Some believe that a split day can cause more harm. Activists hold a protest outside the Robert V. Denney Federal Building calling for an end to Columbus Day at all levels of government.
Jackson Meredith, an organizer, said it was absurd to honor indigenous people and the man who tortured or murdered their ancestors. “We will continue to protest until Columbus Day, as far as we are concerned.
The annual Columbus Day Parade in New York is back after a year of inactivity due to the coronavirus pandemic. Some consider the parade to be the largest celebration of Columbus Day in the world.
Italian-American activists protested the removal of Columbus Day from the New York City school curriculum. They replaced it with “Indigenous Peoples Day”.
Mayor Bill de Blasio has said he supports the compromise.
De Blasio said: “We must honor this day as an opportunity to recognize the contributions of all Italian Americans. So of course the day should not have been changed arbitrarily.”
Chicago’s annual Columbus Day parade returns to Chicago on Monday, after the pandemic that decimated the event in 2020 saw 20,000 people cancel it. It’s a stark reminder of the ongoing struggle for three statues of Christopher Columbus, which are still in storage by the city following protests targeting them in the summer of 2020.
Lori Lightfoot, mayor of Toronto in July 2020, ordered the statues removed and said protests threatened police and protesters.
Later, she created a committee to examine the monuments of the city. This included the fate of the monuments of Columbus. Although no plan has been made public, the Joint Civic Committee of Italian Americans, which is planning the Columbus Day parade, has sued the city’s park district and demanded that it be restored.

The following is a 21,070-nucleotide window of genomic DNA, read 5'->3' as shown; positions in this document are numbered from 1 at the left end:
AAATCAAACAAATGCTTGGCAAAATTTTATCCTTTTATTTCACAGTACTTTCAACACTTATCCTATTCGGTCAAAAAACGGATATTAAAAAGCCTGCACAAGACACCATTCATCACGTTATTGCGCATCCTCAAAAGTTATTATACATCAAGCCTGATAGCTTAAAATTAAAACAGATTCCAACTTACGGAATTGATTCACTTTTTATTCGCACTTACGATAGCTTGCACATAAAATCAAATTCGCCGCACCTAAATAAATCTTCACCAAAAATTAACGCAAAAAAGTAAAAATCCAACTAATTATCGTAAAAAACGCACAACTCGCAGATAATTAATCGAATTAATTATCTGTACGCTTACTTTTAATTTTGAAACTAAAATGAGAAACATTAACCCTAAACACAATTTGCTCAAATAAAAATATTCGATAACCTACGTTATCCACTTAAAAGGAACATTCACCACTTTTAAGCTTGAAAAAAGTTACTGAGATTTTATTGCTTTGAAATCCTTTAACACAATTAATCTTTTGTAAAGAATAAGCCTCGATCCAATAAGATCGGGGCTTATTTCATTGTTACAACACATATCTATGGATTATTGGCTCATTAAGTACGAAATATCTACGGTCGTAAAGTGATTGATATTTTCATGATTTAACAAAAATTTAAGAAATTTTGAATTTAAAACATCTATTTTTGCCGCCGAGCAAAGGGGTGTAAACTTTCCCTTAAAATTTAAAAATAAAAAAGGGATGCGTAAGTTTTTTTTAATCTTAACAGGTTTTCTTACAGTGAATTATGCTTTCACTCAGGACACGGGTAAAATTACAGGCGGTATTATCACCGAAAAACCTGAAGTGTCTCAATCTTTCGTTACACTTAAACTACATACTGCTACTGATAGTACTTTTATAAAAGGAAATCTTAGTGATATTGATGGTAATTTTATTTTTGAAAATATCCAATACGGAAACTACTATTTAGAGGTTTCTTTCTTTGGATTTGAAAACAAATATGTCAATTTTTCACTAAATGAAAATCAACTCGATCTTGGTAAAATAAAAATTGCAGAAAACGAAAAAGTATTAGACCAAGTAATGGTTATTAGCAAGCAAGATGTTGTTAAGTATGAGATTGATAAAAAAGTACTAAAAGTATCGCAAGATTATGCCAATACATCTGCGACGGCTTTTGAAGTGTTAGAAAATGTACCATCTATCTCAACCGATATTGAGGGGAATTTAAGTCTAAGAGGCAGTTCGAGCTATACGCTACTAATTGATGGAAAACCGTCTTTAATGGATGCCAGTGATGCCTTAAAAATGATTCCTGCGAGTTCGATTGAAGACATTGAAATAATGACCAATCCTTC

Ron Onesti, chairman of the organization, said the parade attracts protesters every year and expects it to happen again on Monday. The holidays, parade, and statues are meant to celebrate the contributions of Italian Americans to the United States, and not just to Columbus.
Onesti said on Saturday he was looking for a result “for” our traditions to be honored and conversations to continue. “Every plaque that is attached to a statue recognizes the contributions of the Italian community. People need to be able to understand why the plaque is there. So let’s get to work and see where we can go.
In 2017, Illinois designated the last Monday in September as Indigenous Peoples Day, but selected Columbus Day for Monday, the 2nd Monday in October. This year, no action was taken on a proposal to replace Columbus Day.
Chicago public schools voted in 2020 to replace Columbus Day with Indigenous Peoples Day. This aroused the indignation of many aldermen and Italian-American groups. Columbus Day is still on the city’s holiday calendar.
Begay, an advocate for Indigenous Peoples Day, said the group initially decided to focus on Columbus Day in Cook County, hoping it would be easier than convincing Chicago or officials of the State. However, the proposal was not supported by the county council.
Begay asked, “Why are those 500+ years still being forgotten? “” Why don’t we have a day to remember these atrocities against the natives? “